The work comes under the umbrella of the Transition to a zero-carbon built environment programme. The aim of this programme is that, by 2050, the building and construction industry is delivering net-zero carbon buildings in an affordable way.
Climate patterns have always changed, but significant changes already under way are attributed to human activities. Increasing levels of gases such as carbon dioxide from burning coal, oil and gas are acting like a greenhouse in the atmosphere, lifting temperatures.
Mitigating emissions from the built environment
Understanding and mitigating the causes of climate change, such as greenhouse gas emissions, is becoming increasingly important, especially with greater awareness and focus on climate change as a result of its impact on people and the environment.
The built environment has a responsibility to mitigate the effects of its products and processes as it contributes 15-20% of the total greenhouse gas emissions in New Zealand. These are primarily made up of the long-lived gas carbon dioxide (CO₂).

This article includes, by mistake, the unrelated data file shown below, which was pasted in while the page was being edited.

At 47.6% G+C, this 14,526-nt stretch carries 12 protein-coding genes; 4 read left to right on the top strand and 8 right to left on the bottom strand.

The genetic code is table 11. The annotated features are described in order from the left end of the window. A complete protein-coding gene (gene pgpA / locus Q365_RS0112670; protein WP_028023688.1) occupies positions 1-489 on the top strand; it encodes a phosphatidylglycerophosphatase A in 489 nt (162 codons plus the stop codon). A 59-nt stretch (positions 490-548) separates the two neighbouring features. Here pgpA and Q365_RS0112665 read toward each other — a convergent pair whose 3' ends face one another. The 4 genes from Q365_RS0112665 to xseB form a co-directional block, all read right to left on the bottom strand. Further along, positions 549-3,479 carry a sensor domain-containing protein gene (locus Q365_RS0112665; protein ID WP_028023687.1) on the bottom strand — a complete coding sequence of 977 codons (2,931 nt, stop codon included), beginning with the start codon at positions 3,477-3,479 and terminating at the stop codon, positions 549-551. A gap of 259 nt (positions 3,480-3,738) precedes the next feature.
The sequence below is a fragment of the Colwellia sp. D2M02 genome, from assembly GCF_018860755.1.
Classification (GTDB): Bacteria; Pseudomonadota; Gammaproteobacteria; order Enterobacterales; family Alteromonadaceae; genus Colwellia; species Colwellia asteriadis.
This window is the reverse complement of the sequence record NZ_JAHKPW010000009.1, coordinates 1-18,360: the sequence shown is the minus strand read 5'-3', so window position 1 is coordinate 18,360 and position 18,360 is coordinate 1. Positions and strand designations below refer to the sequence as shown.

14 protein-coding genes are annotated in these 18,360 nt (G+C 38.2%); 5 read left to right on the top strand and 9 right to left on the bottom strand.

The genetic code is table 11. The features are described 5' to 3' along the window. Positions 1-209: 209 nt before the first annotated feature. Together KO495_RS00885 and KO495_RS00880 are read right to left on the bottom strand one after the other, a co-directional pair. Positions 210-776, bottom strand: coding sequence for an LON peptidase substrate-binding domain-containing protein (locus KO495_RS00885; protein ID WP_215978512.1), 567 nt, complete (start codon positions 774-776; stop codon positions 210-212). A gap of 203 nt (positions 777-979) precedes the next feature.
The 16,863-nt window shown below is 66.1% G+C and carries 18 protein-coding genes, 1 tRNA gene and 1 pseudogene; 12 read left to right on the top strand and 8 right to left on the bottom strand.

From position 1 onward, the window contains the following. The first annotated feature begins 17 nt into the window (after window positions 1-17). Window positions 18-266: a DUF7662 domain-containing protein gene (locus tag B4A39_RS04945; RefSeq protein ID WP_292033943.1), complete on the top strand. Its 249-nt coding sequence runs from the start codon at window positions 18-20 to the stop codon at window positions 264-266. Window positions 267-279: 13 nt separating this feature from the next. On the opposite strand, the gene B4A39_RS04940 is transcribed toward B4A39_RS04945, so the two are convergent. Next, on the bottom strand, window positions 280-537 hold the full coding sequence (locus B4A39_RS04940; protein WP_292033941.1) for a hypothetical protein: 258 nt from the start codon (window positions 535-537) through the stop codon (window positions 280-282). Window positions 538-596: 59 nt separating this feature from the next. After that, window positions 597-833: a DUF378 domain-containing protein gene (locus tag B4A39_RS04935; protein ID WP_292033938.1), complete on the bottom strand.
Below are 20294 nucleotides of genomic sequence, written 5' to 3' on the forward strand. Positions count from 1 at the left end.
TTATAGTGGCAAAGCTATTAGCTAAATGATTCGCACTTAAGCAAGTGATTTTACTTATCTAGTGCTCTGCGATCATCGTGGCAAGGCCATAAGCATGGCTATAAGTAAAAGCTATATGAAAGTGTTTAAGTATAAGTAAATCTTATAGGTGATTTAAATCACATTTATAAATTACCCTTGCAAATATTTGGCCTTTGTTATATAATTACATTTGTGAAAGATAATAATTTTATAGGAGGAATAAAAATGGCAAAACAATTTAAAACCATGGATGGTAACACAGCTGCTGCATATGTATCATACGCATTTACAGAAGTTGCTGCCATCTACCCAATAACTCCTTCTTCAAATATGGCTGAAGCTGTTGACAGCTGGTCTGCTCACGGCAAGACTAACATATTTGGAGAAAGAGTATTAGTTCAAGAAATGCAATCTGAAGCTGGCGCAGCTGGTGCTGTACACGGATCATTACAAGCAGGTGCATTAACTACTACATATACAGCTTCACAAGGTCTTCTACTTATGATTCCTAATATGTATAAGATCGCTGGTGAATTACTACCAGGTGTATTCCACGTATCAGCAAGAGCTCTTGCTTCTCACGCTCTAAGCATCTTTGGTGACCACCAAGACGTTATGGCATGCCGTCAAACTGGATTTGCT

We need to mitigate emissions by adopting:
- solutions and tools for designing and constructing buildings with a long useful life and low embodied carbon over their life cycle
- designs for buildings that can be deconstructed for reuse or recycling and/or repurposed for the changing needs of future building users.
Committing to reducing greenhouse gas emissions
As part of the global effort to reduce greenhouse gas emissions, New Zealand has made a number of commitments. These are the key ones:
- The Paris Agreement - a United Nations initiative that commits us to achieving a 30% reduction of our 2005 greenhouse gas emissions by 2030. The agreement also aims to achieve net-zero carbon emissions between 2050 and 2100.
- The Climate Change Response Act 2002 - a New Zealand law amended in 2019 with a commitment to reduce net emissions of greenhouse gases (except methane from plants and animals) to zero by 2050.
- BRANZ's submission on the Climate Change Commission’s 2021 Draft Advice - 8 March 2021.